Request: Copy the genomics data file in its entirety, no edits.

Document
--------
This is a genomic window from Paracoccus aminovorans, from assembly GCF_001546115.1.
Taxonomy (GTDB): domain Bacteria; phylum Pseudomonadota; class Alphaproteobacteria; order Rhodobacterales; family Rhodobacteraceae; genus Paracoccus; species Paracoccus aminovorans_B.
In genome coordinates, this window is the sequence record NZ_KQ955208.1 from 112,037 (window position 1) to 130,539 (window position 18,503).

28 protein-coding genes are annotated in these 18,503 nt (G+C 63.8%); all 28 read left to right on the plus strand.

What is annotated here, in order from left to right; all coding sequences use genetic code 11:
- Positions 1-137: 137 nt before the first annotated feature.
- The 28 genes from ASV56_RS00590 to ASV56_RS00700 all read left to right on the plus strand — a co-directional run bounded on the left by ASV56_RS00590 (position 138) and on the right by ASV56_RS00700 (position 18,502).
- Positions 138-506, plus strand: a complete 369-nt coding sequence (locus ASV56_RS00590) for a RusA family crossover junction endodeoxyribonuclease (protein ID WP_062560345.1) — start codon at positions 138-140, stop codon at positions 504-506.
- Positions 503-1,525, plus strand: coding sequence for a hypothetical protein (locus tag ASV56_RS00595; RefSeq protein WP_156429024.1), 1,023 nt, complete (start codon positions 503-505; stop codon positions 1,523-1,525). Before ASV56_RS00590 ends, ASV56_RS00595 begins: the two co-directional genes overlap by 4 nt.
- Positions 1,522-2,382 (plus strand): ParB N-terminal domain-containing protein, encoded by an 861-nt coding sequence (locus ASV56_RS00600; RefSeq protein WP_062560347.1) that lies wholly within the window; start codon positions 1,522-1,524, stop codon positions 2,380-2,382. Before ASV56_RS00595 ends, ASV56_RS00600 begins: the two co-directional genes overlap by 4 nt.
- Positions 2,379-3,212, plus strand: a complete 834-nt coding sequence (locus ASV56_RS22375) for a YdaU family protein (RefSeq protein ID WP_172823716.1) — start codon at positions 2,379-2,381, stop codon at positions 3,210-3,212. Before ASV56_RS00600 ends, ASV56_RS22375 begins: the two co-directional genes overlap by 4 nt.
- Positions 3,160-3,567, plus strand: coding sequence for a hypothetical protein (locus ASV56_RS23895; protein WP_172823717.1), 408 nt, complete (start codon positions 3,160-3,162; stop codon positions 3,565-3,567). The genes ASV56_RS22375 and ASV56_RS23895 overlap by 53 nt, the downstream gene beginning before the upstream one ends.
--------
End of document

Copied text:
This is a genomic window from Paracoccus aminovorans, from assembly GCF_001546115.1.
Taxonomy (GTDB): domain Bacteria; phylum Pseudomonadota; class Alphaproteobacteria; order Rhodobacterales; family Rhodobacteraceae; genus Paracoccus; species Paracoccus aminovorans_B.
In genome coordinates, this window is the sequence record NZ_KQ955208.1 from 112,037 (window position 1) to 130,539 (window position 18,503).

28 protein-coding genes are annotated in these 18,503 nt (G+C 63.8%); all 28 read left to right on the plus strand.

What is annotated here, in order from left to right; all coding sequences use genetic code 11:
- Positions 1-137: 137 nt before the first annotated feature.
- The 28 genes from ASV56_RS00590 to ASV56_RS00700 all read left to right on the plus strand — a co-directional run bounded on the left by ASV56_RS00590 (position 138) and on the right by ASV56_RS00700 (position 18,502).
- Positions 138-506, plus strand: a complete 369-nt coding sequence (locus ASV56_RS00590) for a RusA family crossover junction endodeoxyribonuclease (protein ID WP_062560345.1) — start codon at positions 138-140, stop codon at positions 504-506.
- Positions 503-1,525, plus strand: coding sequence for a hypothetical protein (locus tag ASV56_RS00595; RefSeq protein WP_156429024.1), 1,023 nt, complete (start codon positions 503-505; stop codon positions 1,523-1,525). Before ASV56_RS00590 ends, ASV56_RS00595 begins: the two co-directional genes overlap by 4 nt.
- Positions 1,522-2,382 (plus strand): ParB N-terminal domain-containing protein, encoded by an 861-nt coding sequence (locus ASV56_RS00600; RefSeq protein WP_062560347.1) that lies wholly within the window; start codon positions 1,522-1,524, stop codon positions 2,380-2,382. Before ASV56_RS00595 ends, ASV56_RS00600 begins: the two co-directional genes overlap by 4 nt.
- Positions 2,379-3,212, plus strand: a complete 834-nt coding sequence (locus ASV56_RS22375) for a YdaU family protein (RefSeq protein ID WP_172823716.1) — start codon at positions 2,379-2,381, stop codon at positions 3,210-3,212. Before ASV56_RS00600 ends, ASV56_RS22375 begins: the two co-directional genes overlap by 4 nt.
- Positions 3,160-3,567, plus strand: coding sequence for a hypothetical protein (locus ASV56_RS23895; protein WP_172823717.1), 408 nt, complete (start codon positions 3,160-3,162; stop codon positions 3,565-3,567). The genes ASV56_RS22375 and ASV56_RS23895 overlap by 53 nt, the downstream gene beginning before the upstream one ends.